Thursday, January 28, 2010

ANDREI RUBLEV (Russian) (1966)

Words are not suffice to explain the experience. If I have to describe Tarkovsky’s this exceptional masterpiece in one line I would say ‘the epic poetry of screen which never withers with time.’ In fact with all my heart and mind I must say that it’s a kind of epic I would love to see repeatedly till I die. AR demands audience’s complete absorption to the cinematic medium in order to seize the complete essence of the film and it’s this reason why one has to watch it at least few times.

The film opens almost poetically where we see a man named Yefim flying in the balloon, witnessing panoramic view of Russian country life and the brilliant symbolic fall…It reminds me of Fellini’s brilliant opening sequence of 8 ½ .

The film is divided in two parts consists with eight short tales showing us the life journey of Andrei Rublev, the early 15th century Russian monk who became master of icon painting. The spiritual and historical theme of the film touches the umbilical chord between man & God, man & nature, physical world & internal world. It’s hard to chose a single part among all but my favorite one are ‘Theophanus the Greek’ and ‘The Andrei Passion’. It’s this part which invokes philosophical undertones running throughout the journey full of good Vs bad, right Vs wrong, faith Vs rationalism.

“You’ll penetrate the crux of everything if you describe it truthfully,” said Theophanus the Greek quoting Konstantin Kostechensky to disturbed Kirill. It’s scene which reminds me our Bhagvad Gita where Lord Krishna gave discourse to Arjuna. It’s Theophanus who became spiritual guide and told the bitter truths of life to Rublev & Kirill both but its Rublev who understood it gradually and we witness it in ‘The Last Judgement’ part where Rublev realized that having faith and knowledge isn’t enough, it required ‘Love’ to accomplish eternity in painting because everything fails in time and space’s boundary but not love. It bears all things, believes all things, hopes all things and endures all things.

Tarkovsky ignited so many spiritual questions invoking the theme of redemption along with Rublev’s simultaneously running internal spiritual journey seeking the higher truth Vs external journey witnessing dark events of Tartar invaders’ brutality, natural calamities like severe famine and plague, dark pagan religious customs. Perhaps Rublev’s struggle is too internal and silent rhapsody than Bresson’s country priest since he didn’t have a diary to note confession! Everything is internalized. How Tarkovsky managed so many themes in a single film? A very few artists can create such a grand aestheticism without proclaiming his own subjectivity. I was just wondering why Rublev’s any painting wasn’t shown throughout the film until I witness the final grand tour of frescoes in colors showing mystic greatness of his art.

Mesmerizing and almost mystic black & white camerawork of Vadim Yusov is indeed cinematic ode to natural landscapes and old ruined buildings and it’s a deeply moving account of images. You won’t find a single frame in the film which excludes aesthetic beauty. Anatoli Solonitsyn as Rublev and Ivan Lapikov as Kirill are some of the most touching characters I’ve ever seen or felt. Apart of characters Horse is also a significant symbol throughout the film and may be in next watch I’ll try to fathom it.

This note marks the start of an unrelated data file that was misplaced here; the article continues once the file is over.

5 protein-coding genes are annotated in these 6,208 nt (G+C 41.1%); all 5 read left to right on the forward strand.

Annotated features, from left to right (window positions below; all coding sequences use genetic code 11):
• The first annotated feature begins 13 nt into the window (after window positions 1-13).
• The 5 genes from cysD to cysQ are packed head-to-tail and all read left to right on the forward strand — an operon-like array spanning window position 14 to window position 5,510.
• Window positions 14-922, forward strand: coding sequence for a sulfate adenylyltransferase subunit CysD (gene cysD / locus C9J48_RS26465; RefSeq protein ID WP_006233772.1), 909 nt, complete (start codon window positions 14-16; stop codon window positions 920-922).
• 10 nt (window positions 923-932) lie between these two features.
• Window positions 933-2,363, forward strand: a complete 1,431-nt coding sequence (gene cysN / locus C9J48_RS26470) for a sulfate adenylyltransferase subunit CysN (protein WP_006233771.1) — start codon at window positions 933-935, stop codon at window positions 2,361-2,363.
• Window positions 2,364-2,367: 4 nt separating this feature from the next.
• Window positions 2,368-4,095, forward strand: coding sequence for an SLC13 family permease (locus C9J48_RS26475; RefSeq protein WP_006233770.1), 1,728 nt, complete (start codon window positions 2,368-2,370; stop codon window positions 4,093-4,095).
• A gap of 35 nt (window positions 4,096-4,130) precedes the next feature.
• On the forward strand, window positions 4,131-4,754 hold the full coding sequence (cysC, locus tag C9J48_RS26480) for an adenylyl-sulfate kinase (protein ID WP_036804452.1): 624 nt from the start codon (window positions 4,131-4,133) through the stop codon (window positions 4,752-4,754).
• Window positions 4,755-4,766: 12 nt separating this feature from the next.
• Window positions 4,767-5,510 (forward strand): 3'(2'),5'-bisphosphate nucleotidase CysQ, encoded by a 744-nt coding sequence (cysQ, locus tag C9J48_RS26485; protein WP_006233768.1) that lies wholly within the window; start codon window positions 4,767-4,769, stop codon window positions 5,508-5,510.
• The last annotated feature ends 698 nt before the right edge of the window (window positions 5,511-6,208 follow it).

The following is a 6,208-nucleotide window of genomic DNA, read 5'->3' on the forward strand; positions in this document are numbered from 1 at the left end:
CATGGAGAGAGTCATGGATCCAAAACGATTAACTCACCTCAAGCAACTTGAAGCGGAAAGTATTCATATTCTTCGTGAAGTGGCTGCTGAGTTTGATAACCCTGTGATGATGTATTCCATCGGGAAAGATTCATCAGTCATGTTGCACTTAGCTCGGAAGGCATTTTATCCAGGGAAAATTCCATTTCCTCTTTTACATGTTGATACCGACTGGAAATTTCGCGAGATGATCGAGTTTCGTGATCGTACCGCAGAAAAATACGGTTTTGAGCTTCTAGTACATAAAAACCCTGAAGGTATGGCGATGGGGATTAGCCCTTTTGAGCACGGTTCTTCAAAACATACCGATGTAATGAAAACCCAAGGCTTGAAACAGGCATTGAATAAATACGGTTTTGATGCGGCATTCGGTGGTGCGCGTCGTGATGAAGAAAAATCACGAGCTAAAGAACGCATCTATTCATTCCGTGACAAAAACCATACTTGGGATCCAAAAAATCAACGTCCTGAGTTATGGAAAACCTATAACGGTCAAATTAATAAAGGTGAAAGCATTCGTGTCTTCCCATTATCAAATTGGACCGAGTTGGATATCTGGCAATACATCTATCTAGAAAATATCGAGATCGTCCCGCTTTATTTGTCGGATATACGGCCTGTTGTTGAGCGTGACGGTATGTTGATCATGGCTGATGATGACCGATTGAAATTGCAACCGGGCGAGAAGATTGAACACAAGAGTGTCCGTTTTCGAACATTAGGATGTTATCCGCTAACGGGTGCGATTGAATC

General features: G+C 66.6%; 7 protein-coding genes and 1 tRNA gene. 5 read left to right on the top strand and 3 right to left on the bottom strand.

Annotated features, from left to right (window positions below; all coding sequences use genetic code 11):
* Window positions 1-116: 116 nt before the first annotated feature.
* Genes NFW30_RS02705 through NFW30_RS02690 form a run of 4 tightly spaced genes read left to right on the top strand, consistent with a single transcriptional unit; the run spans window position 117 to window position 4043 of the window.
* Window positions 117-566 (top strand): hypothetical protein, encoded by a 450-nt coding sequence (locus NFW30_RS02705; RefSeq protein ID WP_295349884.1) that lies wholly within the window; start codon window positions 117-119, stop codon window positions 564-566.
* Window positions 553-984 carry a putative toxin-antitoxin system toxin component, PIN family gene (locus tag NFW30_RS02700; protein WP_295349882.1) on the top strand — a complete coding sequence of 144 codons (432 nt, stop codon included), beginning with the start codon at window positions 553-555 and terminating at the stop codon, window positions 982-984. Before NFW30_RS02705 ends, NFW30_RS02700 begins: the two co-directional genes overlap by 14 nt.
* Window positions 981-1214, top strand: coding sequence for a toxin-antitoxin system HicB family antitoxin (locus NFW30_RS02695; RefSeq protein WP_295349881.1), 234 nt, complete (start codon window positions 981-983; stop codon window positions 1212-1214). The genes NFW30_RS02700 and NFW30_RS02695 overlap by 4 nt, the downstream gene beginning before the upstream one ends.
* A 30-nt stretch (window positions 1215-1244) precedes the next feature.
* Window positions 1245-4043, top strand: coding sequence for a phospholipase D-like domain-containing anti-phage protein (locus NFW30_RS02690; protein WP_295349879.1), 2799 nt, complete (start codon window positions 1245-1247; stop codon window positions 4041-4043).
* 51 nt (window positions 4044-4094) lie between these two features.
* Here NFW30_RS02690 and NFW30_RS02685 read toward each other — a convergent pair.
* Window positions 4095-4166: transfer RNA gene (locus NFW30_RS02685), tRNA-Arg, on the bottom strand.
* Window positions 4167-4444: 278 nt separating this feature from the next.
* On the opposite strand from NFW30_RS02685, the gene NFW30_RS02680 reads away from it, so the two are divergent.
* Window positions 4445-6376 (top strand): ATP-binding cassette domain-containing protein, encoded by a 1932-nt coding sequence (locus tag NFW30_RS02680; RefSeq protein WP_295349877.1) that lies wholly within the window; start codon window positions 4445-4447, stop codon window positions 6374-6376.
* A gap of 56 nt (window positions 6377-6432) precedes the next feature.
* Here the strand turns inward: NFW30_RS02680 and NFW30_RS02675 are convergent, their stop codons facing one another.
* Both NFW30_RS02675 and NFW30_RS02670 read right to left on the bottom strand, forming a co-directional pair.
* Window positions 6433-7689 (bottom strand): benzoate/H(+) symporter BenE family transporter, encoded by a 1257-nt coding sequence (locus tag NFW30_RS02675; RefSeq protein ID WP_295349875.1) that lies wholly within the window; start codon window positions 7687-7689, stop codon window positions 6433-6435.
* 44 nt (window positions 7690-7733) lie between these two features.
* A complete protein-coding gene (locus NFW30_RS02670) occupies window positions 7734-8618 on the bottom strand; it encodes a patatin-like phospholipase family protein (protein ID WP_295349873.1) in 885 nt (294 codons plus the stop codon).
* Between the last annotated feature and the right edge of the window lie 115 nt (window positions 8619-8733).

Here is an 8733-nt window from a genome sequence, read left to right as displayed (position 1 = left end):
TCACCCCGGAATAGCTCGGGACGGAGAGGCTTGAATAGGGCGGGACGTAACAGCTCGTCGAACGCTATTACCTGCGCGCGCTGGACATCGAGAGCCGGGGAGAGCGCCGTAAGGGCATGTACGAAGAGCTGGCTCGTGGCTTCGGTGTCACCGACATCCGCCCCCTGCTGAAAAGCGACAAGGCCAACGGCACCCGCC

AR is a grand epic and almost three hours long in duration but believe me its worth true to its salt. Watch this film with all your senses and yeah even if you don’t watch it at the stretch, try to introspect more… feeling this film requires it more than anything else.

PS- Again I crossed the bar for writing this long review but epic film of this scale demands epic review too, isn’t it?


Luv said...

I am beginning to like your reviews more and more. Once again very well written.

But Hiren, almost 3 hours? Guess you did not get to see the full length version, 205 minutes. You must locate it and watch, the film would touch on more points than the almost 3 hour version can even imagine. It is sad how much the film had been censored both in USSR & US, though for different reasons.

I think AR is what is called total cinema, capturing the whole Russian reality of 15th century. Though what appeals to me, more than the spiritual aspects of AR, is its parallel to the life of Tarkovsky, both worked for a government they did not believe in, and both rebelled using their arts in unique ways.

The political subtexts meant a lot of censor in USSR, I wonder how Tarkovsky managed to pull tis film off. If only he could have found the kind of backing that Sergei Bondarchuk got from the Soviets.

Yes, I agree with you, an epic demands more. :)

Luv said...

See, i forgot in the prev. comment, another wonderful thing about Tarkovsky is the use of animals in the film. Don't you think Russians are really good at that?

Though this sort of cruelty wont be allowed today.

HIREN DAVE said... of the fine long comment on my blog...well, m so desperate to read at least one comment on this post since i took so much pain to write it...

I crave for more n more of Tarkovsky & other Russian cinema after watching just junior to Russian films.Lemme know abt some essential titles i have to watch..
Even i think that Tarkovsky used almost everything in the film with essence thats abstract to put in words..the symbolic way touse is one in AR..

Didn't know abt 205 min version till u enlightened me...will surely catch that one next time...

Keep posting your wonderful comments...

Luv said...

As if I know much!

Anyways, I think Eisenstein & Tarkovsky tower above all film-makers from the Soviet. Other than Tarkovsky's cinema, my favs are Einsenstein's Ivan the Terible, and War & Peace (costliest film ever, if i remember rite) by Bondarchuk. Bondarchuk never even approached those heights again.